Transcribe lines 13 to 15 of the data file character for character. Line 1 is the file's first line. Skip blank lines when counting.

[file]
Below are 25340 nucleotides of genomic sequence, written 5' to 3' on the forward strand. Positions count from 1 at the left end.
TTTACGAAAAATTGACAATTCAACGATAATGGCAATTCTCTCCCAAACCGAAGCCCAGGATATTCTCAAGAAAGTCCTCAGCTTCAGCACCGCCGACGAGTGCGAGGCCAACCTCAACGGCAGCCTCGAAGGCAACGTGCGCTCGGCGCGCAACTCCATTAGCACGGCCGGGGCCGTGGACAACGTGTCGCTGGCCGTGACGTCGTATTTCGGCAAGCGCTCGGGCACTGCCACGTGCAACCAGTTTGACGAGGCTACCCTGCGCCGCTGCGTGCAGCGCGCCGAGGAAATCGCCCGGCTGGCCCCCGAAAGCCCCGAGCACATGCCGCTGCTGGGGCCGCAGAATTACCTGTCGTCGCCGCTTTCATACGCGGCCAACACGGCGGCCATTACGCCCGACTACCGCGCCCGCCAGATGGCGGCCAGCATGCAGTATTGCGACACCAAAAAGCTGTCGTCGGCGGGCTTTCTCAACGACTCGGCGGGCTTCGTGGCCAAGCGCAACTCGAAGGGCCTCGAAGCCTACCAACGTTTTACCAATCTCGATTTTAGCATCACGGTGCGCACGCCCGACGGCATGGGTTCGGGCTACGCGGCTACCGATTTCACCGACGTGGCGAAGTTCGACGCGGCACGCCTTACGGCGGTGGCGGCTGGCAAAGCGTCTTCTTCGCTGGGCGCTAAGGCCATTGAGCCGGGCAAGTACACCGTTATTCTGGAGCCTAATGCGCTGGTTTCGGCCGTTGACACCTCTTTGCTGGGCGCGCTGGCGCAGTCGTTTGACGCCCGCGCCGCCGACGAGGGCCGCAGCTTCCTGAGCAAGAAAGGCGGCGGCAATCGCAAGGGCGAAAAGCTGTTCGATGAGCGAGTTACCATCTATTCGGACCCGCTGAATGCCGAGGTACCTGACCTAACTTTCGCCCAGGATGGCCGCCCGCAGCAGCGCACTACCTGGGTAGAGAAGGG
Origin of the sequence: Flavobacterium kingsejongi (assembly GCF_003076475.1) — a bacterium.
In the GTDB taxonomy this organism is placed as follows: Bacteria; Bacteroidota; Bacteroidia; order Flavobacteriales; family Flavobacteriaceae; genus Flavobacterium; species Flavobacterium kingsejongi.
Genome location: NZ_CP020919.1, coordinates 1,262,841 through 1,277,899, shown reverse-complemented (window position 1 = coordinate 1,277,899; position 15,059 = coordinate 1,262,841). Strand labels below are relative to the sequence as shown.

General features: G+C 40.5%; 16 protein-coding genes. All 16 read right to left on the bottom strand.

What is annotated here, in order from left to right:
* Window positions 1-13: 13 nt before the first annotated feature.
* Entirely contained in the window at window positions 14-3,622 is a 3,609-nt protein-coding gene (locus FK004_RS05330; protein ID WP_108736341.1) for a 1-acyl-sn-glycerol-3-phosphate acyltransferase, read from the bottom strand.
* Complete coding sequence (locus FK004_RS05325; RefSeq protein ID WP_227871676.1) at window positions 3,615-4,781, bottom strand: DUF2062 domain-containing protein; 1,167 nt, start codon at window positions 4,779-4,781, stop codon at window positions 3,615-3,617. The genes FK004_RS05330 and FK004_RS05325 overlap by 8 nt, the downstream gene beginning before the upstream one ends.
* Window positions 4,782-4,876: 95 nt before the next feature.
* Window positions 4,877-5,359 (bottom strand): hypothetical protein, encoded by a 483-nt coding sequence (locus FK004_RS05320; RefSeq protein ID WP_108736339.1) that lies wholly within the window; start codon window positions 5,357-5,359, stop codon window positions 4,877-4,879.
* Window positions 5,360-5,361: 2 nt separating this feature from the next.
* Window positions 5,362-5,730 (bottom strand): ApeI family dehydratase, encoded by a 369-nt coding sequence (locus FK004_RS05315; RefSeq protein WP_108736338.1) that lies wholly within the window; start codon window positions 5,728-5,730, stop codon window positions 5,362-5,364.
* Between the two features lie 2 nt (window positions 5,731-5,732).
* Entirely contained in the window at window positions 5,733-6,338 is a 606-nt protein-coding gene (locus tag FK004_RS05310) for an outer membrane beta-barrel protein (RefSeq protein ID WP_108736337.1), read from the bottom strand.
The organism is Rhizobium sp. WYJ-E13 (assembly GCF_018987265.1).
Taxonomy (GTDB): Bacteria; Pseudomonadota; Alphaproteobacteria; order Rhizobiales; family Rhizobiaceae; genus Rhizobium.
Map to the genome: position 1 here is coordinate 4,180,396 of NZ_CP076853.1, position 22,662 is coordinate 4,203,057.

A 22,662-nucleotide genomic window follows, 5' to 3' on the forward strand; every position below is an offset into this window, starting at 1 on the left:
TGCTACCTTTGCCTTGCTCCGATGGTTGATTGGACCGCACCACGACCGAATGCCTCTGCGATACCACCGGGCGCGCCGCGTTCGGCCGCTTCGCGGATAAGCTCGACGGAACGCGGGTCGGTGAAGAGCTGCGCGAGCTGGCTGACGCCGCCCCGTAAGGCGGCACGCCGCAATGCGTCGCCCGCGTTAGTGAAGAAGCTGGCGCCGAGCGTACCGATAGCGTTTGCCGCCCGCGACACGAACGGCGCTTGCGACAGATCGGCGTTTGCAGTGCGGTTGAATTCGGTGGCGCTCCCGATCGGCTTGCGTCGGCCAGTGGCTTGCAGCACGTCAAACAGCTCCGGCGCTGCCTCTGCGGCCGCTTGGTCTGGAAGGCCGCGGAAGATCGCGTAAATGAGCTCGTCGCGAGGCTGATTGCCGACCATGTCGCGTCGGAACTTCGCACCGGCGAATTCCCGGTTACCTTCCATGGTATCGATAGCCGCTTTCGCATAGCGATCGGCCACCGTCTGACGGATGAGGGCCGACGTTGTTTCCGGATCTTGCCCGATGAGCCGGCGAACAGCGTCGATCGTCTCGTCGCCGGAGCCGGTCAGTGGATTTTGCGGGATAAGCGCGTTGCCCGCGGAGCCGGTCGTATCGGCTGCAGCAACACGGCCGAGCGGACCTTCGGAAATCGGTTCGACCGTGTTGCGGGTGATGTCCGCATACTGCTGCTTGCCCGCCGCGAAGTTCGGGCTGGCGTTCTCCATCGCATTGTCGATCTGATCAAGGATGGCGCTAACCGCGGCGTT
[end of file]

* Window positions 5,360-5,361: 2 nt separating this feature from the next.
* Window positions 5,362-5,730 (bottom strand): ApeI family dehydratase, encoded by a 369-nt coding sequence (locus FK004_RS05315; RefSeq protein WP_108736338.1) that lies wholly within the window; start codon window positions 5,728-5,730, stop codon window positions 5,362-5,364.
* Between the two features lie 2 nt (window positions 5,731-5,732).